Venus optimistic despite first-round exit
Despite a first-round exit at the Australian Open to the 94th-ranked player in the world, Venus Williams says give her time and she'll be fine.
MELBOURNE, Australia -- Say it ain't so, Venus.
Tell us last summer's thrilling Wimbledon victory over Lindsay Davenport was a springboard to a resurgent and hungrier Venus Williams who would accomplish great things in 2006. Tell us you're still determined to etch your name into the pantheon of all-time greats on the women's side by adding to your five Grand Slam titles.
And while you're at it, tell us that the Bulgarians don't have your number.
Instead, this is what you told us after your most recent surprising early-round loss at a Grand Slam, this time in the first round of the Australian Open to 94th-ranked Tszvetana Pironkova of Bulgaria, 2-6, 6-0, 9-7, on Monday in Melbourne.
"I couldn't get it right today," Williams said. "This tournament's always a little tricky to get ready for because there's less time usually, and it seems I never really hit my peak here. I wish this tournament was in March. That would suit me really well."
For the time being, though, the Australian Open is a January fixture, and its early placement on the tennis calendar is conducive to early-round upsets like the one that Pironkova was able to pull off in the tournament's second-largest venue.
"I was [a] little nervous in the beginning of the match," Pironkova said. "And then when I sit down [for] the break between the sets, I said to myself, 'It's OK. You are here in the Vodafone Arena, this big court, you need to show some tennis to the audience. Just relax and play your game.' "
This latest shocking defeat marks the second time in less than a year that Williams' hopes for a sixth Grand Slam have been dashed by a Bulgarian. Recently suspended Sesil Karatantcheva eliminated Williams in three sets in a third-round match last year in the French Open at Roland Garros.
Pironkova, 18 -- coached by her father, who couldn't make the trip to Melbourne and watched the match on Bulgarian television -- benefited from a multitude of unforced errors from Williams in their second career encounter. Williams had beaten the Bulgarian in straight sets in Istanbul last May on clay.
It was a different story Monday afternoon as the 5-foot-11 Pironkova matched her much more experienced opponent shot-for-shot, betraying few traces of heroine worship, though she was playing a multiple Grand Slam champion whose career she followed on television for many years before becoming a Tour contemporary last year.
"I know Venus since long time from the TV when I just was a little kid," said the winner. "I always love her game. But when you go on court, I am a professional player already, so I should not think about that she was kind of my idol before. I just have to play tennis, and I did."
Pironkova served for the match at 5-3 in what turned out to be an 86-minute third set and was two points away from victory at 30-all. But Williams didn't go away quietly, breaking to get back on serve. The young Bulgarian knew that she had failed to take advantage of a great chance to capture the biggest win of her nascent career and advance to the second round.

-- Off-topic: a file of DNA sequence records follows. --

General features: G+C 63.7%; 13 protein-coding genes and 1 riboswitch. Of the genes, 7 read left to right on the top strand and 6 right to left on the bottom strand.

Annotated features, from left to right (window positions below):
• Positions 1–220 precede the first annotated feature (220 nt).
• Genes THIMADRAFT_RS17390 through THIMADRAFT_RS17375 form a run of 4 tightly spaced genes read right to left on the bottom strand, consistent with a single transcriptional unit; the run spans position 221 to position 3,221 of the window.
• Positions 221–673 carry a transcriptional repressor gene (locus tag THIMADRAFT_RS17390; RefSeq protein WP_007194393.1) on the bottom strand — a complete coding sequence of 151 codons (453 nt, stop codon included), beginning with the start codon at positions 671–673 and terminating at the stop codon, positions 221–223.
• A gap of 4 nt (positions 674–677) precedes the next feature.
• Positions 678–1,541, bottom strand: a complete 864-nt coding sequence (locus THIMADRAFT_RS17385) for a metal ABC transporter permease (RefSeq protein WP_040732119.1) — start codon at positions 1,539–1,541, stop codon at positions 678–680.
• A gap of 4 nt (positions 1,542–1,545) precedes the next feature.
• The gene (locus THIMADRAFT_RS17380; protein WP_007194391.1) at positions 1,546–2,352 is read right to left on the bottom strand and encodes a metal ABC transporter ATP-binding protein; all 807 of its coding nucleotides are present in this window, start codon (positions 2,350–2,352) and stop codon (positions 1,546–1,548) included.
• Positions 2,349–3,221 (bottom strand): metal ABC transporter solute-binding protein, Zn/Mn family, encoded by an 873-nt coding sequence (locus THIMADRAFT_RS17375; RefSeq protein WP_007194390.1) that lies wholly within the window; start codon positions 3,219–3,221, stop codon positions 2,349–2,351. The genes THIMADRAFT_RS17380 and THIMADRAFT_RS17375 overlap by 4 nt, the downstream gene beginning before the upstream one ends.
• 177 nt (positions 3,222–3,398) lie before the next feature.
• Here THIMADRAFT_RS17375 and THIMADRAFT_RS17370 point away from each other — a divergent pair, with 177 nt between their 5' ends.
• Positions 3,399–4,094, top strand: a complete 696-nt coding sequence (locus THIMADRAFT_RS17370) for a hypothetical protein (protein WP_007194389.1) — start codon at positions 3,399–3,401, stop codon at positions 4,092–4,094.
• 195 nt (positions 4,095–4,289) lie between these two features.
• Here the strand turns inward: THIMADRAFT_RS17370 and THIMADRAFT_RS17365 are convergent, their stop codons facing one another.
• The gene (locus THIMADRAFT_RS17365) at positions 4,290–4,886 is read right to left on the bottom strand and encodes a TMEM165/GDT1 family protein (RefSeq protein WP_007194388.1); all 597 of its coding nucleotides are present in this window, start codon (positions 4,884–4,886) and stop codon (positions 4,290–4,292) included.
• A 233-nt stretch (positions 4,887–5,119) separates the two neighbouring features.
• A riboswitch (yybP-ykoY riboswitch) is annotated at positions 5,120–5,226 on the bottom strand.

"I felt a little bit that way," Pironkova said. "But this is tennis. Everything happens. I should not kind of leave the game because I lost my opportunity. Now she have her opportunity. She might lose it."
And lose it, she did, as Williams committed 41 of her 65 unforced errors in that marathon final set, spraying wayward shots all over the court when more patience from the baseline could have held her in good stead against a vastly less experienced player. Failing to serve out the match at 6-5 didn't help, either.
"I just was struggling to keep the ball in today. Just couldn't get it right," Williams said. "Obviously, she benefited from my largesse. You know, if I had just a third less errors, I think this match is a different story."
Williams' premature exit is her earliest at a Grand Slam since a first-round loss at Roland Garros in 2001 and continues her disappointing recent results Down Under. She reached the final in 2003, losing to sister Serena in three sets, but was bounced in the third round in 2004 and eliminated in the round of 16 last year.
For her part, Pironkova acted the seasoned veteran when asked afterwards if she was surprised to have come through.
"No, I can't say that's a surprise because I had terrific matches before," she said. "I also played very good before. It's not my first match that I played like that. But I can say truly I did my best today, and it gave the result."
Williams was somber but not totally downcast after the loss and says she can take some encouraging signs with her as she heads into a pivotal 2006 season with a lot of room left to run.
"I'm really disappointed, but I feel like in general I was in good form," Williams said. "I just somehow fell off my form. But it's the beginning of the year, and I feel like I still have a lot of success ahead of me. It's just my first event."
Whit Sheppard is a Paris-based sportswriter who is covering the Australian Open for ESPN.com. He can be e-mailed at firstname.lastname@example.org
MORE TENNIS HEADLINES
- Djoker, Federer, Nadal cruise into quarters
- Federer would skip French Open for baby
- Robson (wrist) to miss French, Wimbledon
- French Open prize money increases by $4M